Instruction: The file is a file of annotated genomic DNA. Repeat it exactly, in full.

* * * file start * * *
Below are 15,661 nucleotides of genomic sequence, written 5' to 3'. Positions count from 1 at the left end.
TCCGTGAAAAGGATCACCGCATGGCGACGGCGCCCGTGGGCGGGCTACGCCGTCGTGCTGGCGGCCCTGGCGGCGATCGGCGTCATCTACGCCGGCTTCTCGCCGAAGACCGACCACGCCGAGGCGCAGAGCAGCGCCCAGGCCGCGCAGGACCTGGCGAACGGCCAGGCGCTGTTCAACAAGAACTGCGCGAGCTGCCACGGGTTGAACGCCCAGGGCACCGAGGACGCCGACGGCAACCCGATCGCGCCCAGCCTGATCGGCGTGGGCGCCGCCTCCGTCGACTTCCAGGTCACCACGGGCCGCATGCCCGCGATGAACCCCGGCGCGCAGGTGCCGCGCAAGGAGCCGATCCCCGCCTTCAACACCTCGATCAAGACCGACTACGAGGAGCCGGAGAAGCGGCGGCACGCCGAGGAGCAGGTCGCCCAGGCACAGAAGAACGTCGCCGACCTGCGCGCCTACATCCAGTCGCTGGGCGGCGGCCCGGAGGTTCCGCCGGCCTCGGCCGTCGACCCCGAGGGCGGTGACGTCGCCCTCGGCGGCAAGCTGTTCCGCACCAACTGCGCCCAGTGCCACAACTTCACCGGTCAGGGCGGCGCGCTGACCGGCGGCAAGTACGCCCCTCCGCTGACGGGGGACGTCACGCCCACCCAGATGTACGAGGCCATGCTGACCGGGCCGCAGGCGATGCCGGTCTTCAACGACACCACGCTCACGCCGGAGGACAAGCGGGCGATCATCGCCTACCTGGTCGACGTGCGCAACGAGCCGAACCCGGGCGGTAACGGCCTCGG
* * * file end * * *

Below are 15,661 nucleotides of genomic sequence, written 5' to 3'. Positions count from 1 at the left end.
TCCGTGAAAAGGATCACCGCATGGCGACGGCGCCCGTGGGCGGGCTACGCCGTCGTGCTGGCGGCCCTGGCGGCGATCGGCGTCATCTACGCCGGCTTCTCGCCGAAGACCGACCACGCCGAGGCGCAGAGCAGCGCCCAGGCCGCGCAGGACCTGGCGAACGGCCAGGCGCTGTTCAACAAGAACTGCGCGAGCTGCCACGGGTTGAACGCCCAGGGCACCGAGGACGCCGACGGCAACCCGATCGCGCCCAGCCTGATCGGCGTGGGCGCCGCCTCCGTCGACTTCCAGGTCACCACGGGCCGCATGCCCGCGATGAACCCCGGCGCGCAGGTGCCGCGCAAGGAGCCGATCCCCGCCTTCAACACCTCGATCAAGACCGACTACGAGGAGCCGGAGAAGCGGCGGCACGCCGAGGAGCAGGTCGCCCAGGCACAGAAGAACGTCGCCGACCTGCGCGCCTACATCCAGTCGCTGGGCGGCGGCCCGGAGGTTCCGCCGGCCTCGGCCGTCGACCCCGAGGGCGGTGACGTCGCCCTCGGCGGCAAGCTGTTCCGCACCAACTGCGCCCAGTGCCACAACTTCACCGGTCAGGGCGGCGCGCTGACCGGCGGCAAGTACGCCCCTCCGCTGACGGGGGACGTCACGCCCACCCAGATGTACGAGGCCATGCTGACCGGGCCGCAGGCGATGCCGGTCTTCAACGACACCACGCTCACGCCGGAGGACAAGCGGGCGATCATCGCCTACCTGGTCGACGTGCGCAACGAGCCGAACCCGGGCGGTAACGGCCTCGG